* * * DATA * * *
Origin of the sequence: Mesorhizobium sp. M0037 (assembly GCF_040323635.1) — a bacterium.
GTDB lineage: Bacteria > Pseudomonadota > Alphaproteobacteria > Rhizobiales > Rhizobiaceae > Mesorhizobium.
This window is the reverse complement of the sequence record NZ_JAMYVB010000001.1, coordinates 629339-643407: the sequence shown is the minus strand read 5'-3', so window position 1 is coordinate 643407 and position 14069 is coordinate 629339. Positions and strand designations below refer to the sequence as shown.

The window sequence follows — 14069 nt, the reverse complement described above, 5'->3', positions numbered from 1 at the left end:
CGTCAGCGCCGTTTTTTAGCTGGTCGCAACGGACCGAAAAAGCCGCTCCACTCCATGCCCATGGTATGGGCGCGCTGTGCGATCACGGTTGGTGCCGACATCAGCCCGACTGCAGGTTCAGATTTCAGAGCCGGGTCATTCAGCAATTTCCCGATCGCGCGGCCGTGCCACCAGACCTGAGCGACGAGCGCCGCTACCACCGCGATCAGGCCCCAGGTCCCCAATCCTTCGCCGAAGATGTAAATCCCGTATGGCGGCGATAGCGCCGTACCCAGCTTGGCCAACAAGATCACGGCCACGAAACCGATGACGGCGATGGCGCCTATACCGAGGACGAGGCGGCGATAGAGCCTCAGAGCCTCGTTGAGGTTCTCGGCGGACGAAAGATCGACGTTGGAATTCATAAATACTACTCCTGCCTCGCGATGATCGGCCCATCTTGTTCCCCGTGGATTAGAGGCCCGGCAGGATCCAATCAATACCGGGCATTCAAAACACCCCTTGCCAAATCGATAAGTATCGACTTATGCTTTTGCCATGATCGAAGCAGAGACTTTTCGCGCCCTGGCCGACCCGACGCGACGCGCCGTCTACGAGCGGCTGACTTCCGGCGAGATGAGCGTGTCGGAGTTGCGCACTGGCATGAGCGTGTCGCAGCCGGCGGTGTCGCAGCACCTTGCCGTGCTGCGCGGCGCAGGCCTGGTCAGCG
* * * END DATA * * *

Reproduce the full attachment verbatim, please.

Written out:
Origin of the sequence: Mesorhizobium sp. M0037 (assembly GCF_040323635.1) — a bacterium.
GTDB lineage: Bacteria > Pseudomonadota > Alphaproteobacteria > Rhizobiales > Rhizobiaceae > Mesorhizobium.
This window is the reverse complement of the sequence record NZ_JAMYVB010000001.1, coordinates 629339-643407: the sequence shown is the minus strand read 5'-3', so window position 1 is coordinate 643407 and position 14069 is coordinate 629339. Positions and strand designations below refer to the sequence as shown.

The window sequence follows — 14069 nt, the reverse complement described above, 5'->3', positions numbered from 1 at the left end:
CGTCAGCGCCGTTTTTTAGCTGGTCGCAACGGACCGAAAAAGCCGCTCCACTCCATGCCCATGGTATGGGCGCGCTGTGCGATCACGGTTGGTGCCGACATCAGCCCGACTGCAGGTTCAGATTTCAGAGCCGGGTCATTCAGCAATTTCCCGATCGCGCGGCCGTGCCACCAGACCTGAGCGACGAGCGCCGCTACCACCGCGATCAGGCCCCAGGTCCCCAATCCTTCGCCGAAGATGTAAATCCCGTATGGCGGCGATAGCGCCGTACCCAGCTTGGCCAACAAGATCACGGCCACGAAACCGATGACGGCGATGGCGCCTATACCGAGGACGAGGCGGCGATAGAGCCTCAGAGCCTCGTTGAGGTTCTCGGCGGACGAAAGATCGACGTTGGAATTCATAAATACTACTCCTGCCTCGCGATGATCGGCCCATCTTGTTCCCCGTGGATTAGAGGCCCGGCAGGATCCAATCAATACCGGGCATTCAAAACACCCCTTGCCAAATCGATAAGTATCGACTTATGCTTTTGCCATGATCGAAGCAGAGACTTTTCGCGCCCTGGCCGACCCGACGCGACGCGCCGTCTACGAGCGGCTGACTTCCGGCGAGATGAGCGTGTCGGAGTTGCGCACTGGCATGAGCGTGTCGCAGCCGGCGGTGTCGCAGCACCTTGCCGTGCTGCGCGGCGCAGGCCTGGTCAGCG